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April 4th, 2019, 12:47 PM   #1
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Probability of 3 or more sample failures on a rolling 12 month basis

Hi everyone, i need some help with the below problem please.

A factory takes monthly samples for quality checks and the chance of passing an individual sample is 95%. The factory is prosecuted if it picks up 3 or more fails in a calendar year. What is the probability of
a) the factory picking up 3 or more failures within a single calendar year (i.e. after 12 samples).
b) the chance of the factory being prosecuted one or more times over the course of 10 years.

The regulary regime in the factory then changes such that if the factory picks up 3 failures on any ROLLING 12 period (i.e. Feb-Jan, Mar-Feb etc) it can be prosecuted.

c) what is the probability that within any calendar year the factory could be liable to prosecution i.e. has had 3 or more fails on its books at any one time over the course of 12 samples.

My answers so far....

a) the odds of this i’ve worked out to be 1.96% using standard binomial cumulative probability. So OK here I think.
b). I used the probability of the factory being prosecuted in any one year (1.96%) and again applied binomial cumulative probability to give a result of 17.9%. Again, i think i’m ok here.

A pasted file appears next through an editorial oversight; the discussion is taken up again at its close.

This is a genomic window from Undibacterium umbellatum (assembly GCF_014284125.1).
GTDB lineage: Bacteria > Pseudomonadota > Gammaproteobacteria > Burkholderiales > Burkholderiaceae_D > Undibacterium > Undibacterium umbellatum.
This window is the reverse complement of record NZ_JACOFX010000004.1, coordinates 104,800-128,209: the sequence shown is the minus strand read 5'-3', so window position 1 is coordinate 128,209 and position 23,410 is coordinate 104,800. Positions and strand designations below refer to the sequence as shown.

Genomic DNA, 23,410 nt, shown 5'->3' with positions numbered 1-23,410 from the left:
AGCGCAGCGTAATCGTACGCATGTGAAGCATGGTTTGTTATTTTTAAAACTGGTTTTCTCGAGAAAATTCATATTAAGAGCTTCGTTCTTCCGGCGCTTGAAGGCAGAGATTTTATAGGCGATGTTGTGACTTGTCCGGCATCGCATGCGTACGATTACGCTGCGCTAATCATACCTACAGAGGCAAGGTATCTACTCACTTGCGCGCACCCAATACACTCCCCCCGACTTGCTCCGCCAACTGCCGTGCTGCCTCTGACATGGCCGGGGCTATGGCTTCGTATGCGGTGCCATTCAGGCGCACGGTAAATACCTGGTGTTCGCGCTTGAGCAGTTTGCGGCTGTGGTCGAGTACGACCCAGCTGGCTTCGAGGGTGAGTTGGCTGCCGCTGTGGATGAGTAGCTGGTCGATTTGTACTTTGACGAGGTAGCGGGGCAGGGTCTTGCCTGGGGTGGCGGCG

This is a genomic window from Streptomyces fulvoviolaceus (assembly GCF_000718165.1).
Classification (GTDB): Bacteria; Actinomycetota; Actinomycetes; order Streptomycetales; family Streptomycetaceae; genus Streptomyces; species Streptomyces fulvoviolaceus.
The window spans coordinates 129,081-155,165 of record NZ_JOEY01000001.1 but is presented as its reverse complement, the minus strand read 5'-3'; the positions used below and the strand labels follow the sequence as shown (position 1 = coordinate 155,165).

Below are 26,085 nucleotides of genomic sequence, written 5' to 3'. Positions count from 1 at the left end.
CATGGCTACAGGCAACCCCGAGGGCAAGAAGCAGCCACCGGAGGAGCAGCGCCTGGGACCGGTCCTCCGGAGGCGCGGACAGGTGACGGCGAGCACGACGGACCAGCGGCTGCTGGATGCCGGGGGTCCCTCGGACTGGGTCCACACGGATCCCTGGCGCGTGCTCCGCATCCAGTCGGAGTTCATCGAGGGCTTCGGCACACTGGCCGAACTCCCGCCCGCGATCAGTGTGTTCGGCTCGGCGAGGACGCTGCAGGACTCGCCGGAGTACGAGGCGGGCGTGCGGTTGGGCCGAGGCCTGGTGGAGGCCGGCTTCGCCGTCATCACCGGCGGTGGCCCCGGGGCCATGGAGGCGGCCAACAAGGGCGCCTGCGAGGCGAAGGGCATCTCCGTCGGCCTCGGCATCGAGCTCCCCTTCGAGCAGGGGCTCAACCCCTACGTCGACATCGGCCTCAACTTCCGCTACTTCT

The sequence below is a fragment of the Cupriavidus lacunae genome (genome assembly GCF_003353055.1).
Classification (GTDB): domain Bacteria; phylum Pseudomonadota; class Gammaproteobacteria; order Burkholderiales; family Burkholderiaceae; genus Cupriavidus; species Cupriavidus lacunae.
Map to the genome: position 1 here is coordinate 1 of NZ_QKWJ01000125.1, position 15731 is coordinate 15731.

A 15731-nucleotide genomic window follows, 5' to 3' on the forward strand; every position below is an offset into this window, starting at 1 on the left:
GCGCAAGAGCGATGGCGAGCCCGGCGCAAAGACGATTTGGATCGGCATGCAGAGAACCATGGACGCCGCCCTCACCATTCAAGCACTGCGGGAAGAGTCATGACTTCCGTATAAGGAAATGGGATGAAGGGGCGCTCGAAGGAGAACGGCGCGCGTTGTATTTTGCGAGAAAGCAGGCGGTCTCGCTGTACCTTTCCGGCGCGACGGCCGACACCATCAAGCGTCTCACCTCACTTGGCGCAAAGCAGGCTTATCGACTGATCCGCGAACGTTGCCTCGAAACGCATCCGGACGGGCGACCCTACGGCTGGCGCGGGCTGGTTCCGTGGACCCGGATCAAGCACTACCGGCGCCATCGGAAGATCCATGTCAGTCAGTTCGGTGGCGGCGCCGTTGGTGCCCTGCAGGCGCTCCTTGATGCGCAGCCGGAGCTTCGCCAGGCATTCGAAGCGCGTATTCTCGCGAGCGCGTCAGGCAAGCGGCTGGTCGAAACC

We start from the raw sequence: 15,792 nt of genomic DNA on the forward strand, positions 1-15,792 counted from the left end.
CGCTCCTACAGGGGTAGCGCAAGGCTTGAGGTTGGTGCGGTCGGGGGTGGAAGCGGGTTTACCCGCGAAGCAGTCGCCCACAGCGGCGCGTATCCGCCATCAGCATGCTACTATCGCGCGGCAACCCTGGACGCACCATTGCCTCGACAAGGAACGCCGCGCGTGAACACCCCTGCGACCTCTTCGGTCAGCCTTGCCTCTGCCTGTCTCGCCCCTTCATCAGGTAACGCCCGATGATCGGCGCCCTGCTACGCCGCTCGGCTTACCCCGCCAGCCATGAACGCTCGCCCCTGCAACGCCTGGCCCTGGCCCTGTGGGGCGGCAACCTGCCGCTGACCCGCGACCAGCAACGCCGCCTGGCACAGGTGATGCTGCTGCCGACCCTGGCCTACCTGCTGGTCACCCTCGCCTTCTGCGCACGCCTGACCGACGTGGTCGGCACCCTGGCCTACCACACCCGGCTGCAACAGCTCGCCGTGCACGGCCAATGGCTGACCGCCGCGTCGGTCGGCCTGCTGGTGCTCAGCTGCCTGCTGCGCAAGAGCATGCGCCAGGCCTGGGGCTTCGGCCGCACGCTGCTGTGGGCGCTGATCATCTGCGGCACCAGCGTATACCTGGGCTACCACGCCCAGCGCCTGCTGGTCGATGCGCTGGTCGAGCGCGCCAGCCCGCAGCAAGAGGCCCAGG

c) This is where i’m stuck. At first i tried to treat the 12 periods (Feb-Jan, Mar-Apr etc) as independent events, like i did for question b), thinking of each event with a probability of 1.96% of being prosecuted. On this basis i calculated the probability to be 21.1%. HOWEVER, when i worked out the probability of having 3 or more fails within 23 months (as a check, reasoning that the probability of this must be AT LEAST 21.1%, as 23 months is the full window of time we’re considering), the result was only 10.52%. On this basis i would expect the probability to be less than 10.52%, as we’re interested only in thoses instances where the 3 failures are clustered within 12 month periods. Any help on this would be greatly appreciated.
Josefk is offline  
April 18th, 2019, 05:10 PM   #2
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Here's why I think the independent events method that produced 21.1% is wrong. If the first 12 months have 0 or 1 fail, that guarantees that there will not be 3 fails in any 12 consecutive months within the first 13 months.
EvanJ is offline  
April 19th, 2019, 05:15 PM   #3
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Math Focus: primes of course
noting the calendar year wording,
c) presuming the threshold was not already met ,
equivalent to chance of
had 2 fails prior 11 mos then new fail Jan
had 1 or 2 fail prior 10 mos then new fail(s) in first 2 calendar mos
meaning P(1 fail in 10 mos) plus 2 consec fails or P(2 fail in 10 mos) plus fail in one of next 2 mos
had 1 or 2 fail prior 9 mos then new fail(s) in first 3 calendar mos
had 1 or 2 fail prior 8 mos then new fail(s) in first 4 calendar mos
(3) new fails over 12 new months

All of those values can be calculated
billymac00 is offline  

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